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Legal Alert

California Auto Dealers’ Workplace FAQs Regarding COVID-19 Coronavirus

3.21.20

California is under a shelter-in-place order that threatens to impact businesses throughout the state. Meanwhile, the “Families First Coronavirus Response Act” will take effect on April 1, 2020, ushering in an emergency expansion of the federal Family and Medical Leave Act and federal paid sick, among other things. The Fisher Phillips Automotive Dealership Practice Group has collected the most frequently asked questions from California dealerships and assembled our best guidance in one source. For an in-depth discussion of many of these topics, you can access our firm’s Comprehensive and Updated FAQ for Employers on the Covid-19 Coronavirus.

CALIFORNIA’S EXECUTIVE ORDER

Are we allowed to continue operating our dealership?

This is an evolving subject as there are inconsistent state and county orders. A blanket exception for automobile dealerships to remain open does not exist in in Governor Newsom’s March 19 Executive Order, but service and parts departments were authorized as essential. On March 20, the state provided updated guidance.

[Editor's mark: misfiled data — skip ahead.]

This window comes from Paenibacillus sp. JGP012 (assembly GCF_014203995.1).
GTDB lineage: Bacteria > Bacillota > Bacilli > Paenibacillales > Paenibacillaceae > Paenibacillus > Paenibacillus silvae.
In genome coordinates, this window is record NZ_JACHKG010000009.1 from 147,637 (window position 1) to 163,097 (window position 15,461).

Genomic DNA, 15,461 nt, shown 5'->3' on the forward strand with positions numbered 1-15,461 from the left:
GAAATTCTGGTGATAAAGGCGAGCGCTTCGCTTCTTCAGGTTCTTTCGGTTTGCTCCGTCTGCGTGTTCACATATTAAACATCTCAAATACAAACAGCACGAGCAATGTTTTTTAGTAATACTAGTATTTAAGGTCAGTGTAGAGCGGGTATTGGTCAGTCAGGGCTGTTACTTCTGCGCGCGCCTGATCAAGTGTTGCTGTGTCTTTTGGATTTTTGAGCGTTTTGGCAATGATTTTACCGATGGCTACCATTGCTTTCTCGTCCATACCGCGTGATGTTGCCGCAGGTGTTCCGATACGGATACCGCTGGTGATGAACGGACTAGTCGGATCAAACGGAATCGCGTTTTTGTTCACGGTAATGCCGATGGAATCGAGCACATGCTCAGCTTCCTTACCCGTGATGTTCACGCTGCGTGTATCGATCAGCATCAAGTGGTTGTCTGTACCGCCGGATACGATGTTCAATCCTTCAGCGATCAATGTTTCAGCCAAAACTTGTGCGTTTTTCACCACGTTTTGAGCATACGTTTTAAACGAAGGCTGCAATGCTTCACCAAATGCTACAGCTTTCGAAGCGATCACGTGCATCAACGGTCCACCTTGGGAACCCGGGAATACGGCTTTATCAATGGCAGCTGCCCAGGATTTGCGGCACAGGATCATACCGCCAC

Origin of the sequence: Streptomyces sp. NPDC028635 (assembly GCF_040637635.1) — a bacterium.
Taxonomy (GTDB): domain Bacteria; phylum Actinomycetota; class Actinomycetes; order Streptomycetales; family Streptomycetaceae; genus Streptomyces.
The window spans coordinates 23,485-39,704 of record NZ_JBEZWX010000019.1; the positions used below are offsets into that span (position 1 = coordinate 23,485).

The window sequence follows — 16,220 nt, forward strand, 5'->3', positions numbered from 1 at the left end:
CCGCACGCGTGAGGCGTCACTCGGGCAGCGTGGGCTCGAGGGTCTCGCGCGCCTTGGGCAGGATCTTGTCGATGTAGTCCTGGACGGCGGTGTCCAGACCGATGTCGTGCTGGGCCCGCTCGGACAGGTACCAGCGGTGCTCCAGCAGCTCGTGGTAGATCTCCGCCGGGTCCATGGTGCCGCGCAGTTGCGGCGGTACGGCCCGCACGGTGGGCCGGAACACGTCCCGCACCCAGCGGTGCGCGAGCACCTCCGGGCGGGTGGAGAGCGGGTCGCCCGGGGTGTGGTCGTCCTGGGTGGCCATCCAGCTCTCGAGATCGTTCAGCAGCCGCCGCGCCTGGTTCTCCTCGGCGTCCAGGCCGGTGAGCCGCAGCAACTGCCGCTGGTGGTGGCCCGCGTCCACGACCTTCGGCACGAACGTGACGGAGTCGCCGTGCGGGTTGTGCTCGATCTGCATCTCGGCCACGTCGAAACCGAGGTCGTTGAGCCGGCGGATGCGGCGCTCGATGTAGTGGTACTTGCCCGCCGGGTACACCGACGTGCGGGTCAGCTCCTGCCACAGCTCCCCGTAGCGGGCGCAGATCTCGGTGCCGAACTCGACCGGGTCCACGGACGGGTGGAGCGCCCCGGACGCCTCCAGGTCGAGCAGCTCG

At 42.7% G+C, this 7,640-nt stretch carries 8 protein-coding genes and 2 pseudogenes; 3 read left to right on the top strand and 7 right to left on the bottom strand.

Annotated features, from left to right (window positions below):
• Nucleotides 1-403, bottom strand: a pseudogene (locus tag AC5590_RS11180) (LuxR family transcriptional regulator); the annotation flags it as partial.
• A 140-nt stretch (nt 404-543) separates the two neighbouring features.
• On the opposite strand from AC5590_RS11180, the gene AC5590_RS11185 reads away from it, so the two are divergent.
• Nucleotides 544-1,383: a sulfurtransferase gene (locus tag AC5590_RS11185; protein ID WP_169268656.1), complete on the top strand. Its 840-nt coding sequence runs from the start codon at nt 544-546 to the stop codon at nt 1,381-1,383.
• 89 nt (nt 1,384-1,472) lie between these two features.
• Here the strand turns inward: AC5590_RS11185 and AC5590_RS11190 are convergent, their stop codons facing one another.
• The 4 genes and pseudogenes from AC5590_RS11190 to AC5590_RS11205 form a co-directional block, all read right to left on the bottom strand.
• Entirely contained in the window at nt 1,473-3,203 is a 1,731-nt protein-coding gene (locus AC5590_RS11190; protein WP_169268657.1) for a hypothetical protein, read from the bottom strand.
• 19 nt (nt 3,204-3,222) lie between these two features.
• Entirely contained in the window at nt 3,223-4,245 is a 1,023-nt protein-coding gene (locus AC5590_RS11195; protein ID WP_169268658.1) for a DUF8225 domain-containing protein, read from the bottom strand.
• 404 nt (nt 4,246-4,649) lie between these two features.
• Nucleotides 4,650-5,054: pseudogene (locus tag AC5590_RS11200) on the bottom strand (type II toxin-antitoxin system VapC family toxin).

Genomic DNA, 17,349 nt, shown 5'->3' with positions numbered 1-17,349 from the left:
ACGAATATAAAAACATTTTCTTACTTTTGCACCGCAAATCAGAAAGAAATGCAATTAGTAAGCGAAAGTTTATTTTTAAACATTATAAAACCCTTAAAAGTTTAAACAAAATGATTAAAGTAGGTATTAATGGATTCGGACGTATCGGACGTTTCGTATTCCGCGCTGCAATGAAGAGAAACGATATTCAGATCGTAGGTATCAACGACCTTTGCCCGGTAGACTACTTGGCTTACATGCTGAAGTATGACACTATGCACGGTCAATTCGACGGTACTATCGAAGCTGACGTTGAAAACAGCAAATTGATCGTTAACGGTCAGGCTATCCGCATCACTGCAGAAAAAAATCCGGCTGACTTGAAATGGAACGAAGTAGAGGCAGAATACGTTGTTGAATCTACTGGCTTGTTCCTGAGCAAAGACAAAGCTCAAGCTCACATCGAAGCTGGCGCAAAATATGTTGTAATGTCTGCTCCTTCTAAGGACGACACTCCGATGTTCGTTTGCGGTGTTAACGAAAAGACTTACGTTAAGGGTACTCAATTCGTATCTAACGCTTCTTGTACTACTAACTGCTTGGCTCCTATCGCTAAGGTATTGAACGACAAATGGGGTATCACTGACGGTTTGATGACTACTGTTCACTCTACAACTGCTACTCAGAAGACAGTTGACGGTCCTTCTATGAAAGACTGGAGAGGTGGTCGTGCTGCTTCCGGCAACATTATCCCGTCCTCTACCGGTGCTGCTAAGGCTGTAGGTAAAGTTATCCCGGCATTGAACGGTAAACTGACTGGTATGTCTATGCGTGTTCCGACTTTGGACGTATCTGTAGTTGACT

In addition to confirming that automotive “repair and maintenance” facilities provide essential services and should stay open, additional guidance indicated that counties could not provide broader rights to conduct business but could be more restrictive. Under the updated guidance, there is far less certainty that sales departments can operate as normal anywhere in the state.  

Violations of the Executive Order are subject to criminal penalties, and various theories of civil liability might also apply if a dealership remains open for business, especially if an employee or customer contracts COVID-19 as a result. Because of this, sales operations should be reduced to a minimum or closed. To the extent employees are able to work remotely they should do so. Having only managers and necessary accounting and administrative employees working at the dealership would be less risky than having your dealership sales department open to the public for business. Of course, any employees working at the dealership should practice “social distancing” and their work stations should be at least six feet away from the work stations of other employees.

How long will the Executive Order remain in effect?